A Wisconsin federal judge has ruled that the National Day of Prayer is unconstitutional.
In her 66-page opinion Thursday, U.S. District Court District Judge Barbara B. Crabb wrote that the prayer day violates the separation of church and state. More than merely acknowledging religion, she said the day's purpose "is to encourage all citizens to engage in prayer, an inherently religious exercise that serves no secular function in this context."
The Wisconsin-based Freedom From Religion Foundation filed the lawsuit in October 2008, claiming its members experienced "concrete injury" because of a 1988 federal law requiring the president to issue a proclamation each year declaring the first Thursday in May the National Day of Prayer.
The group argued that the prayer day makes them feel excluded as nonreligious persons, and that it creates the perception that the government favors Americans who pray.
The court noted that President Obama, who observed last year's National Day of Prayer privately but issued a proclamation calling Americans to pray, has said the statute is simply an "acknowledgment of the role of religion in American life" and is no different from government practices that courts have upheld.
Crabb disagreed. "Recognizing the importance of prayer to many people does not mean that the government may enact a statute in support of it, any more than the government may encourage citizens to fast during the month of Ramadan, attend a synagogue, purify themselves in a sweat lodge or practice rune magic," she wrote. "In fact, it is because the nature of prayer is so personal and can have such a powerful effect on a community that the government may not use its authority to try to influence an individual's decision whether and when to pray."
Attorneys with the Alliance Defense Fund (ADF) are urging President Obama to appeal the decision. The group launched a grassroots effort called Save the National Day of Prayer that has more than 170,000 supporters on Facebook.
"The National Day of Prayer provides an opportunity for all Americans to pray voluntarily according to their own faith--and does not promote any particular religion or form of religious observance," said ADF Senior Legal Counsel Joel Oster. "It does not violate the Establishment Clause of the First Amendment, and this decision should be appealed."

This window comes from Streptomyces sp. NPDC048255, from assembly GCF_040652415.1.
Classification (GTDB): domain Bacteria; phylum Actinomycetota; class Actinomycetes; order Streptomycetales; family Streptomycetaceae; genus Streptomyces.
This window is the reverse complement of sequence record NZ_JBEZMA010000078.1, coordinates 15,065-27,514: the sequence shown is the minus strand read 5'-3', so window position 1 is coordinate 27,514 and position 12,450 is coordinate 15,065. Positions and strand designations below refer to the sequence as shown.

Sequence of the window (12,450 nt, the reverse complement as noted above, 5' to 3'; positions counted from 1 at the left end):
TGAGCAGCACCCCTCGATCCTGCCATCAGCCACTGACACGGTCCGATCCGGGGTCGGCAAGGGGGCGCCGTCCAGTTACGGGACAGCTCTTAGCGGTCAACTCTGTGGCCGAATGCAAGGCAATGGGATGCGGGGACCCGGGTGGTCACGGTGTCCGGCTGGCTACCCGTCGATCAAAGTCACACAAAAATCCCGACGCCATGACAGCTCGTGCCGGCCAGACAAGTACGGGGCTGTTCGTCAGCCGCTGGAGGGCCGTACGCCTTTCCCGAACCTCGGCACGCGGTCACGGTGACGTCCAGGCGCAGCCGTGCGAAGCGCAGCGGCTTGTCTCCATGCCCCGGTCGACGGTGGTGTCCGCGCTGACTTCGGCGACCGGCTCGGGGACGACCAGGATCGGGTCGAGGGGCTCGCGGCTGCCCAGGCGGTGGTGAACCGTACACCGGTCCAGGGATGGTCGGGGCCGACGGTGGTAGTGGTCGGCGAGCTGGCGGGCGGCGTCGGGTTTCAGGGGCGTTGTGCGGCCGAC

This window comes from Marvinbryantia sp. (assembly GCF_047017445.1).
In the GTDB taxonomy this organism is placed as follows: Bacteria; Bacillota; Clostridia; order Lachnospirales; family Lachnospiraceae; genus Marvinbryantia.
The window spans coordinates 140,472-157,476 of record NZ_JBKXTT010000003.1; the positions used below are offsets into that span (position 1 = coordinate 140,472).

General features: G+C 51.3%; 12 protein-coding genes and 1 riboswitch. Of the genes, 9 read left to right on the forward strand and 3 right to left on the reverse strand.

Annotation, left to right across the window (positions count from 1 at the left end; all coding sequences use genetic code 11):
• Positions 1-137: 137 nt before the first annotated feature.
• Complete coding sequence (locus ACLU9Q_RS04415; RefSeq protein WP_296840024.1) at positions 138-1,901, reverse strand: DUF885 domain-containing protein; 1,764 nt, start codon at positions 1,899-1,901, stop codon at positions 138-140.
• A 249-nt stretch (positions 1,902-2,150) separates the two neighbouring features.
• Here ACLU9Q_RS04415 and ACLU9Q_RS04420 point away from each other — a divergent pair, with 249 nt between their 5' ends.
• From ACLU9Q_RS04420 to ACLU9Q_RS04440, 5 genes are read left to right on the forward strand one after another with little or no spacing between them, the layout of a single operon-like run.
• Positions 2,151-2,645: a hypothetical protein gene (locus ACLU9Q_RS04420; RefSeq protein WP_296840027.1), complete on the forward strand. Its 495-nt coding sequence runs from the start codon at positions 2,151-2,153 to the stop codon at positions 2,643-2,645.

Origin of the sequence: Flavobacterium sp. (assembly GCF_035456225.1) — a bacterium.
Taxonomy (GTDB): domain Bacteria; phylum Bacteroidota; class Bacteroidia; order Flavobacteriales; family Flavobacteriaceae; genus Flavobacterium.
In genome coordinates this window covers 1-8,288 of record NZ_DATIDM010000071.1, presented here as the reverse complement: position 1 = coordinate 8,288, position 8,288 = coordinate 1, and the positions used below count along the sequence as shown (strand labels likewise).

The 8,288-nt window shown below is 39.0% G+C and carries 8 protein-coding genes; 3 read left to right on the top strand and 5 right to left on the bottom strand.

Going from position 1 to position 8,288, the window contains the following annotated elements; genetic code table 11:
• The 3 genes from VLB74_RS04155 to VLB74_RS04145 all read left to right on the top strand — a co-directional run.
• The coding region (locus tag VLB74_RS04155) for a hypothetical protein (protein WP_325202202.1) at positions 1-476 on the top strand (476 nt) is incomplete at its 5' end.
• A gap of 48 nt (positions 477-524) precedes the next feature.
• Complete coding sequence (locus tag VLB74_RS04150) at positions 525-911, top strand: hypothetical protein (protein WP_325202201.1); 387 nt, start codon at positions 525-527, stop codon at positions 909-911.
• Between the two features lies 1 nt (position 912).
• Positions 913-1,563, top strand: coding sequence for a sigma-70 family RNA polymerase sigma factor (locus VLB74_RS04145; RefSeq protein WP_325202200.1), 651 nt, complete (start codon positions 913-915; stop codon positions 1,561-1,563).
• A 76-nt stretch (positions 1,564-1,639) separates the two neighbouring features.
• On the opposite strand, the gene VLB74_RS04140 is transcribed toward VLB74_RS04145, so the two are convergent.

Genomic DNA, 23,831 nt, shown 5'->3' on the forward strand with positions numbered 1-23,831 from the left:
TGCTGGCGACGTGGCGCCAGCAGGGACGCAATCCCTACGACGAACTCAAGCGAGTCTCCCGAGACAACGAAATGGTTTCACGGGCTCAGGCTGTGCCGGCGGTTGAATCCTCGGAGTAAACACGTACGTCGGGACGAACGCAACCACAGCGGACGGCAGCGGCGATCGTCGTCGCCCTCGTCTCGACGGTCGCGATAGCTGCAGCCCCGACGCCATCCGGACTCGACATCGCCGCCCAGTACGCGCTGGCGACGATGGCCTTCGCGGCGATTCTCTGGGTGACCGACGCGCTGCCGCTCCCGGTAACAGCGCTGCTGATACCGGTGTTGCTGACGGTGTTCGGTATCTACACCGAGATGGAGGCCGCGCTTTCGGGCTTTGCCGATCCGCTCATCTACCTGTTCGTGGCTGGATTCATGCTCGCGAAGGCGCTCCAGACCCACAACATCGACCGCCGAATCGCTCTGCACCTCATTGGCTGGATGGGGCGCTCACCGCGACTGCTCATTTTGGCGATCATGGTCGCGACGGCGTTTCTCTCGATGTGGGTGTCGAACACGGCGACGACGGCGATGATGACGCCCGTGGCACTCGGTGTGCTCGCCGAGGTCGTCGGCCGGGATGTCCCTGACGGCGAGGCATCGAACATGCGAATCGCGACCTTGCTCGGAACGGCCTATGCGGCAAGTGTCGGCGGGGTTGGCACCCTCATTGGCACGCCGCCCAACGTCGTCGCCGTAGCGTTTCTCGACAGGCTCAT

The American Center for Law and Justice (ACLJ) plans to file a brief challenging the ruling. The group previously filed an amicus brief defending the National Day of Prayer on behalf of 31 members of Congress, including Rep. J. Randy Forbes, chairman of the Congressional Prayer Caucus.
"If the appeals court fails to reverse this decision, we're confident the Supreme Court will hear the case and ultimately determine that such proclamations and observances like the National Day of Prayer not only reflect our nation's rich history, but are indeed consistent with the Establishment Clause of the First Amendment," said Jay Sekulow, chief counsel of the ACLJ..
The suit originally named as a defendant Shirley Dobson, chair of the National Day of Prayer Task Force. In March, Crabb dismissed Dobson from the complaint, saying the plaintiffs lacked standing to sue because they failed to show that she injured them.
The annual prayer event was created in 1952 by a joint resolution of the United States Congress, and signed into law by President Harry S. Truman. In 1988, Congress set the first Thursday in May as the day for presidents to issue proclamations asking Americans to pray.
The court order does not demand that this year's National Day of Prayer, scheduled for May 6, be cancelled. It also does not stop future presidential proclamations from being issued and will not go into effect unless the decision still stands after all appeals are exhausted.
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